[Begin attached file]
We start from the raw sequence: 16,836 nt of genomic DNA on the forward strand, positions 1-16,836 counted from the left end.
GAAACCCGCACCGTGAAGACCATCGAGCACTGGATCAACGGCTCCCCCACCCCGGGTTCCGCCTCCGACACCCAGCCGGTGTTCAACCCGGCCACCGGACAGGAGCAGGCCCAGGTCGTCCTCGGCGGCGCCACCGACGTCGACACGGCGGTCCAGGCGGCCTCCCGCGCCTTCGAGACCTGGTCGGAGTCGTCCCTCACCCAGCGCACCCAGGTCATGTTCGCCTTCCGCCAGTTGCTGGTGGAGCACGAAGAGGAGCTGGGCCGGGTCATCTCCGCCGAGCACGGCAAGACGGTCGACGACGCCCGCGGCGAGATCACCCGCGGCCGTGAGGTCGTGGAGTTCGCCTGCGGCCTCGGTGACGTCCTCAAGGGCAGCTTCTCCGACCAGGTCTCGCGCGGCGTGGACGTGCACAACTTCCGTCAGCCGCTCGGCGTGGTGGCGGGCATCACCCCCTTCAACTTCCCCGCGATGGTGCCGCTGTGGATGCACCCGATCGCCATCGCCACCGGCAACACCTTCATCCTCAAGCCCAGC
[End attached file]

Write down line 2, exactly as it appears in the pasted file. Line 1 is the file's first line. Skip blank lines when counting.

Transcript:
GAAACCCGCACCGTGAAGACCATCGAGCACTGGATCAACGGCTCCCCCACCCCGGGTTCCGCCTCCGACACCCAGCCGGTGTTCAACCCGGCCACCGGACAGGAGCAGGCCCAGGTCGTCCTCGGCGGCGCCACCGACGTCGACACGGCGGTCCAGGCGGCCTCCCGCGCCTTCGAGACCTGGTCGGAGTCGTCCCTCACCCAGCGCACCCAGGTCATGTTCGCCTTCCGCCAGTTGCTGGTGGAGCACGAAGAGGAGCTGGGCCGGGTCATCTCCGCCGAGCACGGCAAGACGGTCGACGACGCCCGCGGCGAGATCACCCGCGGCCGTGAGGTCGTGGAGTTCGCCTGCGGCCTCGGTGACGTCCTCAAGGGCAGCTTCTCCGACCAGGTCTCGCGCGGCGTGGACGTGCACAACTTCCGTCAGCCGCTCGGCGTGGTGGCGGGCATCACCCCCTTCAACTTCCCCGCGATGGTGCCGCTGTGGATGCACCCGATCGCCATCGCCACCGGCAACACCTTCATCCTCAAGCCCAGC